I played Turtle Fly on ios, a game by MJ Media. The premise of the game is that there is a doctor trying to see what modifications he can make so that a turtle can fly. It’s a single-player game with the goal of bypassing obstacles and seeing how far the turtle can go, given limited gas, health, and protections. Given the simple, straightforward, and yet miscellaneous theme and mechanics, I would say the game’s target audience is young children to teenagers, more specifically ages 8 – 17.
The type of fun it mainly depends on is that of a challenge as the obstacles are hard to overcome and one must take a lot of actions (sliding, jumping, moving) to get to the goal. There is also some fun derived from sensation as it’s a kinesthetic and sound-based experience, and from the narrative of the insane Turtle world.
Balance in Single-Player Games: The challenge level is appropriate to the audience as it is contingent on the rules of our world with a few twists. It’s clear that you need to bypass the obstacles and gain resources, but your ability to do so is limited by your current amount of resources, and by your skill level (which can increase depending on you). You can fly with the rocket fuel, and in order to be able to fly higher and higher into the sky, you need more power-ups and also practice. You also need to be able to avoid the obstacles, which as you reach higher altitudes, get more difficult and more dynamic. The rate at which you gain resources depends on your skill level, so either way, the game will be a challenge, but the more skill you have, the less time it takes to upgrade. So the pacing feels pretty on-point for players of different skill levels, which will happen naturally given the age range.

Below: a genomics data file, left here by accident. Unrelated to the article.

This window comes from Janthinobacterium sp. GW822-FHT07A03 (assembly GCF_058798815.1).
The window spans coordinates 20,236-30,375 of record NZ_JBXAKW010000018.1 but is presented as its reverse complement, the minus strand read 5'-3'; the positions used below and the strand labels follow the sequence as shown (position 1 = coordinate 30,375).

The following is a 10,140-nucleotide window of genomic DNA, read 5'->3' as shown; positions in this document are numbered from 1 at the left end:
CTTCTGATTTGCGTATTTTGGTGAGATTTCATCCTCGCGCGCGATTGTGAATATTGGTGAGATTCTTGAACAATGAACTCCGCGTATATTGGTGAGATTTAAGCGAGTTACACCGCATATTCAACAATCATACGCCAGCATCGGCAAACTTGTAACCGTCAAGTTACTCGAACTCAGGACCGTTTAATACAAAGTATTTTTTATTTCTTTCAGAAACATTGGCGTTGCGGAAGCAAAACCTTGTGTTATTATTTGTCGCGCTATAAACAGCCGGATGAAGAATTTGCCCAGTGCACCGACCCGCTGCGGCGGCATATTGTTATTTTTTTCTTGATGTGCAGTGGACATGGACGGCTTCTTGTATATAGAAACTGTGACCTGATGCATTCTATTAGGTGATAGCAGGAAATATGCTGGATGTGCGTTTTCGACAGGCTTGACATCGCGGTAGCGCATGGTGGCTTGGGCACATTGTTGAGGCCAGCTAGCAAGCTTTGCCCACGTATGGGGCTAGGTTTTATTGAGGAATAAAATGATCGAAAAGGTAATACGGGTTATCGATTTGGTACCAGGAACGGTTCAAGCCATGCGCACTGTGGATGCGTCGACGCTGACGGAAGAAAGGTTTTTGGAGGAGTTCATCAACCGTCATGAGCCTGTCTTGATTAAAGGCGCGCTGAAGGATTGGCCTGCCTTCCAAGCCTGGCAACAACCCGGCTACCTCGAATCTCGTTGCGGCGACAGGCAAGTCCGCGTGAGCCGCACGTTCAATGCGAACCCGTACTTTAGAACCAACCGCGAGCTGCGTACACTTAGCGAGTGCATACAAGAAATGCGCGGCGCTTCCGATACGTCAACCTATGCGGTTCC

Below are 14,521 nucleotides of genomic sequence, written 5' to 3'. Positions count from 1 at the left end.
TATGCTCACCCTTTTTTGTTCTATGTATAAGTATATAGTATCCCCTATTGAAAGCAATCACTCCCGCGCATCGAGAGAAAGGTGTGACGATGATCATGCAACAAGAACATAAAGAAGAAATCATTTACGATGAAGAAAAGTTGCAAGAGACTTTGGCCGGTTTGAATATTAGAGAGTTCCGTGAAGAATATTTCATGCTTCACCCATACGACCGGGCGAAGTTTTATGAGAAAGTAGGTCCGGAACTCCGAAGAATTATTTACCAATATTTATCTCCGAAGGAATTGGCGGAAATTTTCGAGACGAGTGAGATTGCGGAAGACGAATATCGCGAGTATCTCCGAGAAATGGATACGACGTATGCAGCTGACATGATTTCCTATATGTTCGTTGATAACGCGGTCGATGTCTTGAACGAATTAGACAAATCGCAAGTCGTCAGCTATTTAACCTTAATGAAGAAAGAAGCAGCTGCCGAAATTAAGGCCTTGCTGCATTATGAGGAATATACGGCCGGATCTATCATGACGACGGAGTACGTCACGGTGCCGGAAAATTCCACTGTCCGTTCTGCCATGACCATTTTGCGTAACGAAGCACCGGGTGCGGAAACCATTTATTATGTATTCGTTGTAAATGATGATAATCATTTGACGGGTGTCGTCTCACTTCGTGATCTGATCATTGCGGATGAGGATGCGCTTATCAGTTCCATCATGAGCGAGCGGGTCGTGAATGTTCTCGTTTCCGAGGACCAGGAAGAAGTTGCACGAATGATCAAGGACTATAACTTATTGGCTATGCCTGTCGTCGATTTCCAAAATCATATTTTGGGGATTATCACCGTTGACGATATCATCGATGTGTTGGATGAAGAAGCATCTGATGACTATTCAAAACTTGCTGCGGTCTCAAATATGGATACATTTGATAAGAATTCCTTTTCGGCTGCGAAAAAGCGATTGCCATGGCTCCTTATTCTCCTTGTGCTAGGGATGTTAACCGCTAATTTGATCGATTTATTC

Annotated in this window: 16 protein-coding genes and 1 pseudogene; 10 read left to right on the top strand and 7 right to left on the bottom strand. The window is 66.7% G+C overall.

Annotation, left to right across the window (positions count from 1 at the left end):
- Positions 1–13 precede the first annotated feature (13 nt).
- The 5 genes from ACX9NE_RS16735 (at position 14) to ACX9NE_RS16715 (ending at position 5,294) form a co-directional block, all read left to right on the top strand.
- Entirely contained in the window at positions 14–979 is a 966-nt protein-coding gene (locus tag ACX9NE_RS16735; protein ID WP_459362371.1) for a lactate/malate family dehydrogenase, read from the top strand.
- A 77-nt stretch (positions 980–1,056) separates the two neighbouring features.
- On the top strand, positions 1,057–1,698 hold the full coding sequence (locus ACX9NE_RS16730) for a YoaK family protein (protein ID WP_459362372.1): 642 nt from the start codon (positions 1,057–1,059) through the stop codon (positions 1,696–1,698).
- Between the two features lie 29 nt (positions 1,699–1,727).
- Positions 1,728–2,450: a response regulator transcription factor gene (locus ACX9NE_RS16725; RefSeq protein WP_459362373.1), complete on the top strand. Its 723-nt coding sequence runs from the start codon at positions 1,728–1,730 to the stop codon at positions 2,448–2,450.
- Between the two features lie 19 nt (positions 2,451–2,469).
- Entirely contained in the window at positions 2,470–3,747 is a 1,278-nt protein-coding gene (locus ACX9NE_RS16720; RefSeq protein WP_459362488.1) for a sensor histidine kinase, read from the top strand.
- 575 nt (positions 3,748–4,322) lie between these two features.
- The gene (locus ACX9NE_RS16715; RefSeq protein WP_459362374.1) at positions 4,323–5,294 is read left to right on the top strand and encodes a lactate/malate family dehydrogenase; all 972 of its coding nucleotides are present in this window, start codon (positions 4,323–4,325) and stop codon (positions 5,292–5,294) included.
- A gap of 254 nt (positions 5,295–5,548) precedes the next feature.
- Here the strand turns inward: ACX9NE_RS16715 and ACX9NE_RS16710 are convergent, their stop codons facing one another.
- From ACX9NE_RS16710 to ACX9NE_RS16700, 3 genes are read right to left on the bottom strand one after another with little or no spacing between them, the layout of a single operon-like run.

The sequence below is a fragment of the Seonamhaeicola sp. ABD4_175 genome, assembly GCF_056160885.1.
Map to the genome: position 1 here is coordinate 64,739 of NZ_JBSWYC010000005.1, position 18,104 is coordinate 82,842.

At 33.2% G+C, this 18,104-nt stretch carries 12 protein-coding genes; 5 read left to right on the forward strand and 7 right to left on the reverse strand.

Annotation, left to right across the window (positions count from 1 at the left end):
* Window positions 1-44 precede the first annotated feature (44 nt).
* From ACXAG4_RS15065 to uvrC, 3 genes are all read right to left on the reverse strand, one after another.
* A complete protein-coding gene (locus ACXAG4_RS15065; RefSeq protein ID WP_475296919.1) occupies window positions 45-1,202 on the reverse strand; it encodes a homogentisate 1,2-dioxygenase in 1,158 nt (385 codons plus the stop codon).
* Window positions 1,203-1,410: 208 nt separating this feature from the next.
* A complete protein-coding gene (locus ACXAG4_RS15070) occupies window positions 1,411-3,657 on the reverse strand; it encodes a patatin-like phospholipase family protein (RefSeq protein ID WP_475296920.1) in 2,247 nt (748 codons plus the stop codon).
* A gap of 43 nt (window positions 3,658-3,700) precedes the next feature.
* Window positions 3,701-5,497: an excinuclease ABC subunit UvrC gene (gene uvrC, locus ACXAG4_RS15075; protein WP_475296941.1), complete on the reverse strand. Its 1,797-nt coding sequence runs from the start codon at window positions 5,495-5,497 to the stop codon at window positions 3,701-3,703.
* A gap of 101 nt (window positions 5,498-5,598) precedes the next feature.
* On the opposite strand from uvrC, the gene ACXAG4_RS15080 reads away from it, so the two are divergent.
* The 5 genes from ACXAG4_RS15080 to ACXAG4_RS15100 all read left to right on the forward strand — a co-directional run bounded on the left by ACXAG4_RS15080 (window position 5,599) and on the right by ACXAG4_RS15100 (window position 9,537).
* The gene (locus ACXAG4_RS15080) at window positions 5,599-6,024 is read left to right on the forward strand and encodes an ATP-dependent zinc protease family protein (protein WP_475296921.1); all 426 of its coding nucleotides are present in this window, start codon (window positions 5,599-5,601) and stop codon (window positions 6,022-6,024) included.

Balance in Asymmetric Games: Since the game is a single-player game, it’s not really asymmetric.
Balance of Different Strategies: There are a few strategies to invest your money; you can prioritize protection, fuel, or boosters. You can always choose whether you want to invest breadth-wise— focusing on leveling everything up at the same time— or depth-wise— really honing in on upgrading a particular aspect. In addition, there are achievements that can help you to keep engaged with the game as you continue to gather resources. Eventually, all stats will be maxed out, but the player can invest in things that complement their strengths (e.g. a player bad at avoiding obstacles could invest in more protection), making for more balance in terms of gameplay challenge.
Balance Between Game Objects: Transitive, Intransitive, and Fruity
There is definitely a transitive relationship between most resources as purchasing them requires money/tokens. Although there are some fruity transactions— the spinach cans can buy some interesting things— most of the game objects depend on “money” transactions which makes them easier to compare. Each upgrade also corresponds with a level so you can know, for example, if the defense is at the same level as your engine.
Moments of success often came from dodging ample obstacles narrowly. If I were to change something about the game, I would probably change the navigation. As it stands you have to navigate by pressing the buttons when you could just press any point of the screen rather than something at the bottom of the screen that affects the rest of the screen.
Nonetheless, given the goal and the fun, I would say it achieves its objectives. It’s a healthy type of challenge and passing by those obstacles and going higher in the sky— until you eventually reach space— feels good.